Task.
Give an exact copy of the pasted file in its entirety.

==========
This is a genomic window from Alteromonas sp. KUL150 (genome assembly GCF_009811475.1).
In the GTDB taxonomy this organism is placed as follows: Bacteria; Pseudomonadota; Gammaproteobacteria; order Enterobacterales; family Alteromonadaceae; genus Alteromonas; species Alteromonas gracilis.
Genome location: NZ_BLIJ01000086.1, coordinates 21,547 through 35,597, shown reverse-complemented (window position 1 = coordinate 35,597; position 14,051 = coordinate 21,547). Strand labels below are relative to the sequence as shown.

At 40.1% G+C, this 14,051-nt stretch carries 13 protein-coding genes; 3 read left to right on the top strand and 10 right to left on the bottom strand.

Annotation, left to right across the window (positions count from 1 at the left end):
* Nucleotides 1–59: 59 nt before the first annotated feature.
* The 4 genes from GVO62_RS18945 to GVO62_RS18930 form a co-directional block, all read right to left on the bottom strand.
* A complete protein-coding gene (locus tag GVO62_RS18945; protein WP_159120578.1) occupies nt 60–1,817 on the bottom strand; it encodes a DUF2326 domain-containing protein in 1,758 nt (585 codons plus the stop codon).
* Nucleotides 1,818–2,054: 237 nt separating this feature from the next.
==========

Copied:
This is a genomic window from Alteromonas sp. KUL150 (genome assembly GCF_009811475.1).
In the GTDB taxonomy this organism is placed as follows: Bacteria; Pseudomonadota; Gammaproteobacteria; order Enterobacterales; family Alteromonadaceae; genus Alteromonas; species Alteromonas gracilis.
Genome location: NZ_BLIJ01000086.1, coordinates 21,547 through 35,597, shown reverse-complemented (window position 1 = coordinate 35,597; position 14,051 = coordinate 21,547). Strand labels below are relative to the sequence as shown.

At 40.1% G+C, this 14,051-nt stretch carries 13 protein-coding genes; 3 read left to right on the top strand and 10 right to left on the bottom strand.

Annotation, left to right across the window (positions count from 1 at the left end):
* Nucleotides 1–59: 59 nt before the first annotated feature.
* The 4 genes from GVO62_RS18945 to GVO62_RS18930 form a co-directional block, all read right to left on the bottom strand.
* A complete protein-coding gene (locus tag GVO62_RS18945; protein WP_159120578.1) occupies nt 60–1,817 on the bottom strand; it encodes a DUF2326 domain-containing protein in 1,758 nt (585 codons plus the stop codon).
* Nucleotides 1,818–2,054: 237 nt separating this feature from the next.